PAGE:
You are here: Home - Mortgages - Buy To Let - News -

Borrowers urged to calculate true cost of mortgages

0
Written by:
28/07/2014
Mortgage deals with market-leading interest rates may be the more expensive option once fees are factored in, according to analysis by MoneySuperMarket.

The comparison site found that many mortgage deals with low interest rates were subject to high booking and arrangement fees, pushing the overall cost higher. For example the lowest fixed mortgage rate is a two-year deal from HSBC at 1.59 per cent at 40 per cent loan to value (LTV) or more. With a combined booking and arrangement fee of £1,999 someone borrowing £150,000 over 25 years would repay £16,543.

By comparison, a two-year fixed mortgage from the Post Office available up to 75 per cent LTV with fees of £995 would be £332 less despite a higher rate of 1.98 per cent.

According to Clare Francis, editor in chief of MoneySuperMarket, these figures do away with the myth that the best mortgage deals are only available to borrowers with large deposits.

She said: “Those with big deposits are still being enticed by ultra-low rates, but huge arrangement fees mean that seemingly cheap mortgages aren’t always quite as good as they appear to be. When comparing mortgages it’s crucial to factor in the fee and not just go for the product with the lowest rate.”

Case and point is Cumberland Building Society’s 70 per cent LTV two year fixed rate mortgage, with a relatively high rate of 2.08 but a fee of just £699. The true cost of borrowing £150,000 from Cumberland is a full £436 cheaper than the HSBC mortgage.

Francis continued: “In some cases it can be worth paying a high fee in order to secure the lowest possible rate but this depends on the amount you are looking to borrow – the larger the loan, the less of an impact the fee has. The only way to work out what is the best mortgage for you is to calculate the total amount you’ll pay over the term of the deal. It is well worth taking the time to do whenever you are looking for a new mortgage as it could save you hundreds of pounds.”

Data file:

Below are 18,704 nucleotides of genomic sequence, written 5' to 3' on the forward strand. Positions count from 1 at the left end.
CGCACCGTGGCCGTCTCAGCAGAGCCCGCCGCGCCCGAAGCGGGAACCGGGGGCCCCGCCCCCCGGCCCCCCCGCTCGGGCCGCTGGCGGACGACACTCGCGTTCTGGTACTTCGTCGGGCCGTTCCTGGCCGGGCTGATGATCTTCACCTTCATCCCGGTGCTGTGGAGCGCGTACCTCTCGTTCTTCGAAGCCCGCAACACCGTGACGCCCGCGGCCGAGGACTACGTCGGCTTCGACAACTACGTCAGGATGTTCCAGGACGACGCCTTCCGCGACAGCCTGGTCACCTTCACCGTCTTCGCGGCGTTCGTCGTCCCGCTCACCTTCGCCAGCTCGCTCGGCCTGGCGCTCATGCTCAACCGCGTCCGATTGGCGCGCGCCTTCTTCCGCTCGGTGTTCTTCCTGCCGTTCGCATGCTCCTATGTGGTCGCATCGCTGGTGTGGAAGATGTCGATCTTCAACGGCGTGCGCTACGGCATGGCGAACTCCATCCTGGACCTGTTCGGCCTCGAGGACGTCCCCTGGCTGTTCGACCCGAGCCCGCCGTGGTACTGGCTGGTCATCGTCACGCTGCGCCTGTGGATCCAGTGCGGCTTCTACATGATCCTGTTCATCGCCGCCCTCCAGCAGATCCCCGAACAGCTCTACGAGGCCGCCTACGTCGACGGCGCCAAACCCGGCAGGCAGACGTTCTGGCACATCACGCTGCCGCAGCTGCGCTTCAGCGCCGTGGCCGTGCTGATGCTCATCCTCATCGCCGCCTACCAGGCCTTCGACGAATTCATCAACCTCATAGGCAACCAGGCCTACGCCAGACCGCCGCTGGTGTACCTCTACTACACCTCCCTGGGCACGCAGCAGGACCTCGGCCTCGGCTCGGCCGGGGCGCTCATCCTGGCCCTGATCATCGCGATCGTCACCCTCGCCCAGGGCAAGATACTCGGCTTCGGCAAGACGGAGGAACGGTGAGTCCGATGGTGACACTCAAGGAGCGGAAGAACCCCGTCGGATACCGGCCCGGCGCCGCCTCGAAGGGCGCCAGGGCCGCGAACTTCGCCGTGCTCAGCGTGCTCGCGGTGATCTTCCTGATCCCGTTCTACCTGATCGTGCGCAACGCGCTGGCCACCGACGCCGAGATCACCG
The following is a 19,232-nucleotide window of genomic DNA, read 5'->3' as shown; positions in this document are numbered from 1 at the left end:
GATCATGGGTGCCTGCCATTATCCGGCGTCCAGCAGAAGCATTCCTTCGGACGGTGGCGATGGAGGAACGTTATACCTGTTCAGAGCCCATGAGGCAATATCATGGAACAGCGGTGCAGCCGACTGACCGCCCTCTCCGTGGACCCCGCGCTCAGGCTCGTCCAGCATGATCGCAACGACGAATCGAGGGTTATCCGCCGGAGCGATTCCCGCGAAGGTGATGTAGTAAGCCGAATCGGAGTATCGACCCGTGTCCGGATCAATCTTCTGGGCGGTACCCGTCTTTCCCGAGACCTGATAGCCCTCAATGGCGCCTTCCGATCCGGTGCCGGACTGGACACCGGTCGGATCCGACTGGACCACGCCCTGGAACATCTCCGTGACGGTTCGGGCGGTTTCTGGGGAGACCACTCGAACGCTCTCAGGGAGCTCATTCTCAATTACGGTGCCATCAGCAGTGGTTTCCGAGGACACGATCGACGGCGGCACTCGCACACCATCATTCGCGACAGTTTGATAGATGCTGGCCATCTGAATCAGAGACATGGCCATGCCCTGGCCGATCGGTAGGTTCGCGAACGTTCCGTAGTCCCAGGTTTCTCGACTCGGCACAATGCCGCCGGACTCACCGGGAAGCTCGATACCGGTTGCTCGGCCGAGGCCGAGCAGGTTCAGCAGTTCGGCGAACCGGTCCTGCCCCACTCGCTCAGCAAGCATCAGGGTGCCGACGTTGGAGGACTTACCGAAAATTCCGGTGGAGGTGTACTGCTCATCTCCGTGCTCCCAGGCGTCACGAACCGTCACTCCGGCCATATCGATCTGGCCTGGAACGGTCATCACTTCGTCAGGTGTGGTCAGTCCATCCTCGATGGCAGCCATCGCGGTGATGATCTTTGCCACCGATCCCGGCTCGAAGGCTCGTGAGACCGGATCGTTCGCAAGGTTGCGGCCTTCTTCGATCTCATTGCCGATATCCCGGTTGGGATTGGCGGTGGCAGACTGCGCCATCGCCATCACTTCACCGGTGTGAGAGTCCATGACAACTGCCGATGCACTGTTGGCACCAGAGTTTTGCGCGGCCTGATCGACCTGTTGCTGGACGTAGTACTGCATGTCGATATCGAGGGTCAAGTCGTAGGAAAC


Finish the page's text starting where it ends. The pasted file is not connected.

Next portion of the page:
Tag Box

There are 0 Comment(s)

If you wish to comment without signing in, click your cursor in the top box and tick the 'Sign in as a guest' box at the bottom.

ISAs: your back-to-basics guide for 2018/19

Here’s everything you need to know to make the most of your unused ISA allowance ahead of the 5 April deadli...

A guide to Sharia savings accounts

A number of Sharia savings products have upped their game in recent months, beating more familiar competitors ...

Five ways to get on the property ladder without the Bank of Mum and Dad

A report suggests the Bank of Mum and Dad is running low on funds. Fortunately, there are other options for st...

What will happen if rates change

How your finances will be impacted by a rise in interest rates.

Regular Savings Calculator

Small regular contributions can build up nicely over time.

Online Savings Calculator

Work out how your online savings can build over time.

Having a baby and your finances: seven top tips

We’re guessing the Duchess of Cambridge won’t be fretting about maternity pay or whether she’ll still be...

Protecting family wealth: 10 tips for cutting inheritance tax

Inheritance tax - sometimes known as 'death tax' - can cause even more heartache for bereaved families. But th...

Travel insurance: Five tips to ensure a successful claim

Ahead of your summer holiday, it’s important to make sure you have the right level of travel cover or you co...

Money Tips of the Week

  • RT @DomWrong: UK avoiding a recession but it will be harder to grow if the rest of the global economy slows according to @ArtBLondon on @Yo
  • RT @HendersonRowe: “Brexit aside, the UK will struggle to expand if the rest of the global economy is slowing down. After a strong July and…
  • RT @HendersonRowe: “Brexit aside, the UK will struggle to expand if the rest of the global economy is slowing down. After a strong July and…

Read previous post:
BLOG: Do you need to worry about an interest rate rise?

Higher interest rates now appear to be a genuine and looming possibility. Bank of England Governor Mark Carney, said this...

Close